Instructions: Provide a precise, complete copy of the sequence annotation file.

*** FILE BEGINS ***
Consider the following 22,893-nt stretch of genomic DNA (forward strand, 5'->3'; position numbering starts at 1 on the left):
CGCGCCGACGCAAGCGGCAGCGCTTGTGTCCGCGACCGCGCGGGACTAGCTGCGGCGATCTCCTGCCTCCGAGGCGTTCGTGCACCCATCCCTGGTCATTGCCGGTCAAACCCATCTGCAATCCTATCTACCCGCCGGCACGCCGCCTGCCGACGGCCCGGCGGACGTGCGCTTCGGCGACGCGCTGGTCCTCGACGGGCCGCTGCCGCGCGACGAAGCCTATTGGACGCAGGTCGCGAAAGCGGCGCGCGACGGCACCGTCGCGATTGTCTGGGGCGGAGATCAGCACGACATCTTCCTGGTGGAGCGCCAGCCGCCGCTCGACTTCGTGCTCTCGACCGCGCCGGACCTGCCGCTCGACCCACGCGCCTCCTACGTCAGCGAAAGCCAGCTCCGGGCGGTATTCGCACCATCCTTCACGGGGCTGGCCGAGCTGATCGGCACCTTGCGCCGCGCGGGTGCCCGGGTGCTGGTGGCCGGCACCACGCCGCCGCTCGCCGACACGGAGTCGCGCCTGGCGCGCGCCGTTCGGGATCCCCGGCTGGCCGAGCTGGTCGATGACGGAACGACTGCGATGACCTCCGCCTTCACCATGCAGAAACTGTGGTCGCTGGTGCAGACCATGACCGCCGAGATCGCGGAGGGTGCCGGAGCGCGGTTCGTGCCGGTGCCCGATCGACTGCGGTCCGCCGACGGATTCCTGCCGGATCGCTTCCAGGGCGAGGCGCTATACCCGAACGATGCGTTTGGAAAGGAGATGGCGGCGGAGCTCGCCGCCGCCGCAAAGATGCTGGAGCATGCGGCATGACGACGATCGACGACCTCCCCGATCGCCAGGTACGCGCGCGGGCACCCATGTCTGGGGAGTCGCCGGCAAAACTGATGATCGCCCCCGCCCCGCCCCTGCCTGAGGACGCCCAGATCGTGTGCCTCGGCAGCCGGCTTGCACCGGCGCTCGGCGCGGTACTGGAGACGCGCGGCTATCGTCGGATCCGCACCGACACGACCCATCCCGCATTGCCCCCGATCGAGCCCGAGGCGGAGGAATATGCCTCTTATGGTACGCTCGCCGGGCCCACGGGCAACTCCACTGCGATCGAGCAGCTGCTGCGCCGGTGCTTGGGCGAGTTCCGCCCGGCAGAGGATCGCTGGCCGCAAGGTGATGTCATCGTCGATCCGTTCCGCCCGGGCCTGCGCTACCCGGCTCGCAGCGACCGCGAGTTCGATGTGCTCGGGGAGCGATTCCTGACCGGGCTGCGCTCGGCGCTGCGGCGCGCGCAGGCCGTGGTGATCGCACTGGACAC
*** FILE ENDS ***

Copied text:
Consider the following 22,893-nt stretch of genomic DNA (forward strand, 5'->3'; position numbering starts at 1 on the left):
CGCGCCGACGCAAGCGGCAGCGCTTGTGTCCGCGACCGCGCGGGACTAGCTGCGGCGATCTCCTGCCTCCGAGGCGTTCGTGCACCCATCCCTGGTCATTGCCGGTCAAACCCATCTGCAATCCTATCTACCCGCCGGCACGCCGCCTGCCGACGGCCCGGCGGACGTGCGCTTCGGCGACGCGCTGGTCCTCGACGGGCCGCTGCCGCGCGACGAAGCCTATTGGACGCAGGTCGCGAAAGCGGCGCGCGACGGCACCGTCGCGATTGTCTGGGGCGGAGATCAGCACGACATCTTCCTGGTGGAGCGCCAGCCGCCGCTCGACTTCGTGCTCTCGACCGCGCCGGACCTGCCGCTCGACCCACGCGCCTCCTACGTCAGCGAAAGCCAGCTCCGGGCGGTATTCGCACCATCCTTCACGGGGCTGGCCGAGCTGATCGGCACCTTGCGCCGCGCGGGTGCCCGGGTGCTGGTGGCCGGCACCACGCCGCCGCTCGCCGACACGGAGTCGCGCCTGGCGCGCGCCGTTCGGGATCCCCGGCTGGCCGAGCTGGTCGATGACGGAACGACTGCGATGACCTCCGCCTTCACCATGCAGAAACTGTGGTCGCTGGTGCAGACCATGACCGCCGAGATCGCGGAGGGTGCCGGAGCGCGGTTCGTGCCGGTGCCCGATCGACTGCGGTCCGCCGACGGATTCCTGCCGGATCGCTTCCAGGGCGAGGCGCTATACCCGAACGATGCGTTTGGAAAGGAGATGGCGGCGGAGCTCGCCGCCGCCGCAAAGATGCTGGAGCATGCGGCATGACGACGATCGACGACCTCCCCGATCGCCAGGTACGCGCGCGGGCACCCATGTCTGGGGAGTCGCCGGCAAAACTGATGATCGCCCCCGCCCCGCCCCTGCCTGAGGACGCCCAGATCGTGTGCCTCGGCAGCCGGCTTGCACCGGCGCTCGGCGCGGTACTGGAGACGCGCGGCTATCGTCGGATCCGCACCGACACGACCCATCCCGCATTGCCCCCGATCGAGCCCGAGGCGGAGGAATATGCCTCTTATGGTACGCTCGCCGGGCCCACGGGCAACTCCACTGCGATCGAGCAGCTGCTGCGCCGGTGCTTGGGCGAGTTCCGCCCGGCAGAGGATCGCTGGCCGCAAGGTGATGTCATCGTCGATCCGTTCCGCCCGGGCCTGCGCTACCCGGCTCGCAGCGACCGCGAGTTCGATGTGCTCGGGGAGCGATTCCTGACCGGGCTGCGCTCGGCGCTGCGGCGCGCGCAGGCCGTGGTGATCGCACTGGACAC